Include even the starters and desserts within the deal. Then if a customer orders three or five dishes, offer a 25% discount on the odd one out. And if someone is bold enough to order seven dishes, how about the eighth one completely free? These small measures have the potential to tilt the level playing field in the favor of the restaurateur who implements them, that is if, someone is bold enough.
A great opportunity which almost all restaurateurs fail to take advantage of is offer tantalizing deals on the slowest day, which for most is Monday nights. Gun Smoke is one shrewd place which is offering Eat All You Can deal on a Monday night although the deal is a bit too stifling. Then Aqua Lounge is offering a Crab Buffet on Monday night. Although not a bad idea, but who would have a crab-only buffet on Monday of all the nights, and that also for Rs.1000+ tax?
That’s literally creating a barrier for anyone even remotely interested in that deal. So what gives?
Your deal has to be too good to be true, yes it has to be that irresistible, even if it means you don’t make any profit on it. After all your purpose is turn the slowest night into the fastest one, to make sure that the place is thronging with people and people are falling over each other to get their hands on that deal. What this would do is stir a commotion and spread like wildfire. No one to date has been able to conjure up this sort of hysteria on a slow night, weekend yes but not when the going is tough.
Coming back to Roasters, apart from this one deal, there’s no deal, advertising or brand awareness strategy by them. All the branding endeavors are internally driven. They don’t even have a Facebook page which is a major shortcoming considering that almost the upscale joints maintain a regular presence there, interacting with their customers, offering new deals and basically just keeping in the thick of things. It’s even more bizarre since the sibling brand Arizona Grill does have a major presence on facebook with more than 12,000 fans.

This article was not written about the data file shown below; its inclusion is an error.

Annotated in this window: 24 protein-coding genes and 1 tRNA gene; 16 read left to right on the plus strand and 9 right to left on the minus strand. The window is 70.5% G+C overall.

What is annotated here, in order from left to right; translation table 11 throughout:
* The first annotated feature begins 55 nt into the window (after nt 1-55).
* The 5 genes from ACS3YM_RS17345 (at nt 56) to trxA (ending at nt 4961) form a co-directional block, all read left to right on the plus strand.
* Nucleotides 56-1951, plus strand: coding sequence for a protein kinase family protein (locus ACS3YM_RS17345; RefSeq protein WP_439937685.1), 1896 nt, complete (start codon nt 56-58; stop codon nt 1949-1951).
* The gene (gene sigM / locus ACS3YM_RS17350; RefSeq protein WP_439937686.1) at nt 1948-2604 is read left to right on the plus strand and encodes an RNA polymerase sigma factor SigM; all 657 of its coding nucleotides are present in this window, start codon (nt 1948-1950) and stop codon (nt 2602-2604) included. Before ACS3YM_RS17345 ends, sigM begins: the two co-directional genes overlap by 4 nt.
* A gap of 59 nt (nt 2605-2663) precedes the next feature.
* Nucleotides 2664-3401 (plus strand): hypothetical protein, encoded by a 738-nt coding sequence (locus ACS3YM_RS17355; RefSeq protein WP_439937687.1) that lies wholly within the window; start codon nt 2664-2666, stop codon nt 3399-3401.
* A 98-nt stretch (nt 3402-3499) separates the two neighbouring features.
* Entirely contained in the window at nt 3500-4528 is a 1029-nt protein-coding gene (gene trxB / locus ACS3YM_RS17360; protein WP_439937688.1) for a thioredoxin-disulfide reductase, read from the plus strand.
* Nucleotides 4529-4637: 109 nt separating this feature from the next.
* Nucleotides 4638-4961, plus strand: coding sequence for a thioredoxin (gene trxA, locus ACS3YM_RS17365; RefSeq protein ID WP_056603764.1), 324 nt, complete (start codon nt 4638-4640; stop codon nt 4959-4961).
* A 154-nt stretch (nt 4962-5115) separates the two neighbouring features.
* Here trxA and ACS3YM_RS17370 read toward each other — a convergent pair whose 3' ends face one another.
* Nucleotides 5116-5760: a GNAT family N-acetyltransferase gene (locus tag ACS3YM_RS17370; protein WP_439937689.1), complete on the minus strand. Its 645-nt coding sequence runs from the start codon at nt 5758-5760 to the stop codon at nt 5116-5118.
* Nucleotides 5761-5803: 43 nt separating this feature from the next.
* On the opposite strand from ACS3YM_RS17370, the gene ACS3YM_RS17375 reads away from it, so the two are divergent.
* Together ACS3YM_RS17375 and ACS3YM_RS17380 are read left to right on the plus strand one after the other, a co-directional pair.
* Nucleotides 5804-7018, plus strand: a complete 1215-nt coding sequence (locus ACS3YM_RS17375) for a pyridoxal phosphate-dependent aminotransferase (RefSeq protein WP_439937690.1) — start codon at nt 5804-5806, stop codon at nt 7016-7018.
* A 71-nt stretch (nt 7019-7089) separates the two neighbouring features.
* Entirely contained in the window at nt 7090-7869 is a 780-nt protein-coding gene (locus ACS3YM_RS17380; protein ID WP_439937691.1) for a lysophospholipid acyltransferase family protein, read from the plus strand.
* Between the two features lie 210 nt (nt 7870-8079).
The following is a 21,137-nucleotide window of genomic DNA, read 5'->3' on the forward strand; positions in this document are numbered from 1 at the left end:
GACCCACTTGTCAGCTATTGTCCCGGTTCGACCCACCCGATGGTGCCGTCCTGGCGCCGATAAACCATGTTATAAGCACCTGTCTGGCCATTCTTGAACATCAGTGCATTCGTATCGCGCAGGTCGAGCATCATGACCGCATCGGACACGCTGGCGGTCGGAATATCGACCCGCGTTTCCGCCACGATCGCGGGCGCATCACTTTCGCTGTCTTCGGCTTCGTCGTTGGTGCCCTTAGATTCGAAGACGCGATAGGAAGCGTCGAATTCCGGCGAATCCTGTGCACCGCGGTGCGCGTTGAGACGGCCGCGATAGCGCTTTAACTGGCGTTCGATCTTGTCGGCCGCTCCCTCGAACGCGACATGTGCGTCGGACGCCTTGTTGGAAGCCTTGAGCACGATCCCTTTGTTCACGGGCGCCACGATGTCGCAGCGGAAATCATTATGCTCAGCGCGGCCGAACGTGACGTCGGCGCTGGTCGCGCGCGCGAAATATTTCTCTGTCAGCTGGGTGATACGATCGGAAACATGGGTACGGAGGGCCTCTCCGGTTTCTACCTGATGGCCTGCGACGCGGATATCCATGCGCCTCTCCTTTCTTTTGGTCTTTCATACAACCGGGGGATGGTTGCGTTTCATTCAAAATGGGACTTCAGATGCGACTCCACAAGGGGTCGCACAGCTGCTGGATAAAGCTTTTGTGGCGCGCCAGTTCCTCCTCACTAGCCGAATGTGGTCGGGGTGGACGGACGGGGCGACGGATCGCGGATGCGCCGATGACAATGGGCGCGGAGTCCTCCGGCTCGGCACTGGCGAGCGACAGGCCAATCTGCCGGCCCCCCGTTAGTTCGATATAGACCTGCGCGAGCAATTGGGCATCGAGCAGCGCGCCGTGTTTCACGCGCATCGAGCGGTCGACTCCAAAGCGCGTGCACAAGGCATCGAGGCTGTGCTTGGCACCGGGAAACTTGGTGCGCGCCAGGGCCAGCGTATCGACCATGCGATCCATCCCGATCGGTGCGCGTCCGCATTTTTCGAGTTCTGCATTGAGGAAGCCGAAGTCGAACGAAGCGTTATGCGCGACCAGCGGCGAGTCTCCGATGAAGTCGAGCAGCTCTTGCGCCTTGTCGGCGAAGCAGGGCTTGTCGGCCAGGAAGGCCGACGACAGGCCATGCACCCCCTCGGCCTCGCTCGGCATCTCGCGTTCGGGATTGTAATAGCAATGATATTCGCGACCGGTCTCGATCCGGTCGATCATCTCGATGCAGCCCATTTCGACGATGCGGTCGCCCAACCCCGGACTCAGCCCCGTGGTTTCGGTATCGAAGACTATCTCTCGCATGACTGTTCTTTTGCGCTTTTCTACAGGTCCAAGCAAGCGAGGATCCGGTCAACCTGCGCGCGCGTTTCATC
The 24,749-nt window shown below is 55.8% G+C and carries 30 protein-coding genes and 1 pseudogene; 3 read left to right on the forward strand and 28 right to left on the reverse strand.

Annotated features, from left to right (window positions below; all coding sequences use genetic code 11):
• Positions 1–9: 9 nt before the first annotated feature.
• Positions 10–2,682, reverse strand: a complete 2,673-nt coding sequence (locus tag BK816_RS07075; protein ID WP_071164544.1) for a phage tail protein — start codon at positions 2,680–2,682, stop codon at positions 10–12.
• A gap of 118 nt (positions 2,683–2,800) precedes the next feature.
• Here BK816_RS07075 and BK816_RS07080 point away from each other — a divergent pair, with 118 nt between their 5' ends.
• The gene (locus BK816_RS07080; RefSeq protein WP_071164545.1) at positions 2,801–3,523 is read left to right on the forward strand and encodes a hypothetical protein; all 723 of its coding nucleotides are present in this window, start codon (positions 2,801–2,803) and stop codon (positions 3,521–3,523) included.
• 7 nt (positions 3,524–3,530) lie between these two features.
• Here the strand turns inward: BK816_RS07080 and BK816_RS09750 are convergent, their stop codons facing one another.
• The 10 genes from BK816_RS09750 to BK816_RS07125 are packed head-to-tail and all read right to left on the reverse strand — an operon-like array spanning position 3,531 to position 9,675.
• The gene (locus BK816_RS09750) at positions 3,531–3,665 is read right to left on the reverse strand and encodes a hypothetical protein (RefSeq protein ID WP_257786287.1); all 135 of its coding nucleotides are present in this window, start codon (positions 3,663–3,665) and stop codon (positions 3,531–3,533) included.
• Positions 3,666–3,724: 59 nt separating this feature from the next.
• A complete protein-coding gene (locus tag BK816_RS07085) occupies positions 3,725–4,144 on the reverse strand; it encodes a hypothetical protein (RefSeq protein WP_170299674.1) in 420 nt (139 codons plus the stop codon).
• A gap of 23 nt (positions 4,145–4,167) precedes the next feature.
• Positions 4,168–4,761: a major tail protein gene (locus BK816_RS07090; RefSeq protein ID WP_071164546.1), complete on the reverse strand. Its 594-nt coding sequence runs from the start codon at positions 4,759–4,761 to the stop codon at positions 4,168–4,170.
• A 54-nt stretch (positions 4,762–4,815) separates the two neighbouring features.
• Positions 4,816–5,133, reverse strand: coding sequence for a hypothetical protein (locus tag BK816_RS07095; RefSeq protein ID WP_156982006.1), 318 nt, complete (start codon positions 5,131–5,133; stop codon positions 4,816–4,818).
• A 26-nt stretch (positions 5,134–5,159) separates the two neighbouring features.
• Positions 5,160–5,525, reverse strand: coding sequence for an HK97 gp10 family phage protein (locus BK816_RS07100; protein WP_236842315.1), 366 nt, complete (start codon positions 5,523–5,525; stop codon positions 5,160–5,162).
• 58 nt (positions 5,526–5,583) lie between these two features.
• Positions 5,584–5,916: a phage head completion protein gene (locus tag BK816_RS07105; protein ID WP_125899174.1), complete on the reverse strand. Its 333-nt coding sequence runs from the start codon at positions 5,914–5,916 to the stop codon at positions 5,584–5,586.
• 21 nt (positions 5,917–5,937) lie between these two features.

Although there’s a group by its name, it’s probably created by a fan and doesn’t have much to offer, not even the menu.
All in all, Roasters has done tremendously well to rise up to the first-tier upscale restaurants from being a mere coffee shop, competing with the category leaders, leaving even the parent brand Arizona Grill behind.
When it comes to special offers, Subway takes the lead over all the other foreign franchises operating in Pakistan. Maybe this has got something to do with the fact that amongst all the foreign brands in Pakistan, Subway has had the toughest time. 10 years down the line, they have managed to capture a meager 6% of the market share in contrast to KFC lion’s share of 29%, Pizza Hut with 23% and McDonald’s with 18%. Although Nando’s is at 6% as well, but then Nando’s hasn’t had the run that Subway has plus it doesn’t have that many outlets compared to the strong network of Subway.
Deli has been around for quite some time but hasn’t really caught the fancy of the Zamzama hopping eataholics. One reason could be its obscure location, nestled between two non-descript shops in an equally non-descript by-lane of Zamzama. They say the best location to open a shop is right across the road from your competitor. Unfortunately for Deli, there’s a wall in front of it. Another thing not going in its favor is the absence of other eateries in that lane. Continue reading Deli Restaurant – Needs To Fight Hard
Gun Smoke is one of those restaurants that opened in an era when service was being used in the restaurant industry as a differentiation factor. TGI Fridays although on the brink of closing down at that point in time, had brought the concept of waiters doing more than just serving. But that was not the only change taking place. Branded theme eating houses were increasingly being accepted by both the consumers and the restaurateurs. Continue reading Gun Smoke – The Resilient Brand